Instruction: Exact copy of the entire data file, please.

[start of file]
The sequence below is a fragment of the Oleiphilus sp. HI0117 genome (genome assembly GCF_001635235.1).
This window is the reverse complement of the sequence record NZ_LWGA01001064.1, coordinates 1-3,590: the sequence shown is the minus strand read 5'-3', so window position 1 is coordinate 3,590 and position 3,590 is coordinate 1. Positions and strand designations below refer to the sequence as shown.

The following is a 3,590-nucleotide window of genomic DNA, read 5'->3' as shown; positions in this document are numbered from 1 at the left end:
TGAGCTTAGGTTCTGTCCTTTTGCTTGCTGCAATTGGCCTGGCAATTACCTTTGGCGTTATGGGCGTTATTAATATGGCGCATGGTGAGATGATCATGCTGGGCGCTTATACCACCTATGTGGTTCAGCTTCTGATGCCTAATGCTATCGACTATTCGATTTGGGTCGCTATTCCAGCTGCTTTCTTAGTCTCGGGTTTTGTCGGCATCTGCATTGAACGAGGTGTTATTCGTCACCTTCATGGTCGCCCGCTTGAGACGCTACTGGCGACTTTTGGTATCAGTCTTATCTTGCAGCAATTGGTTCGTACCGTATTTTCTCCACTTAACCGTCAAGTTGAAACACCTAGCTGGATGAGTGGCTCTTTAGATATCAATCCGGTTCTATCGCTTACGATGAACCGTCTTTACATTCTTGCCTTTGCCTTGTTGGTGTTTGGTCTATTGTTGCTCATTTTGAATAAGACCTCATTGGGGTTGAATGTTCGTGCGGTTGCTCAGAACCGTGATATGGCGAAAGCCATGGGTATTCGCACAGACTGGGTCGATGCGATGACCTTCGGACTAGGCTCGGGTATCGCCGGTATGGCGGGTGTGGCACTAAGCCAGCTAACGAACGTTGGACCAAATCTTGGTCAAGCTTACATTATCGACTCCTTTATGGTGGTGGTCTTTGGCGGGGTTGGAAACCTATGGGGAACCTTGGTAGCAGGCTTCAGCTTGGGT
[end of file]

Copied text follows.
The sequence below is a fragment of the Oleiphilus sp. HI0117 genome (genome assembly GCF_001635235.1).
This window is the reverse complement of the sequence record NZ_LWGA01001064.1, coordinates 1-3,590: the sequence shown is the minus strand read 5'-3', so window position 1 is coordinate 3,590 and position 3,590 is coordinate 1. Positions and strand designations below refer to the sequence as shown.

The following is a 3,590-nucleotide window of genomic DNA, read 5'->3' as shown; positions in this document are numbered from 1 at the left end:
TGAGCTTAGGTTCTGTCCTTTTGCTTGCTGCAATTGGCCTGGCAATTACCTTTGGCGTTATGGGCGTTATTAATATGGCGCATGGTGAGATGATCATGCTGGGCGCTTATACCACCTATGTGGTTCAGCTTCTGATGCCTAATGCTATCGACTATTCGATTTGGGTCGCTATTCCAGCTGCTTTCTTAGTCTCGGGTTTTGTCGGCATCTGCATTGAACGAGGTGTTATTCGTCACCTTCATGGTCGCCCGCTTGAGACGCTACTGGCGACTTTTGGTATCAGTCTTATCTTGCAGCAATTGGTTCGTACCGTATTTTCTCCACTTAACCGTCAAGTTGAAACACCTAGCTGGATGAGTGGCTCTTTAGATATCAATCCGGTTCTATCGCTTACGATGAACCGTCTTTACATTCTTGCCTTTGCCTTGTTGGTGTTTGGTCTATTGTTGCTCATTTTGAATAAGACCTCATTGGGGTTGAATGTTCGTGCGGTTGCTCAGAACCGTGATATGGCGAAAGCCATGGGTATTCGCACAGACTGGGTCGATGCGATGACCTTCGGACTAGGCTCGGGTATCGCCGGTATGGCGGGTGTGGCACTAAGCCAGCTAACGAACGTTGGACCAAATCTTGGTCAAGCTTACATTATCGACTCCTTTATGGTGGTGGTCTTTGGCGGGGTTGGAAACCTATGGGGAACCTTGGTAGCAGGCTTCAGCTTGGGT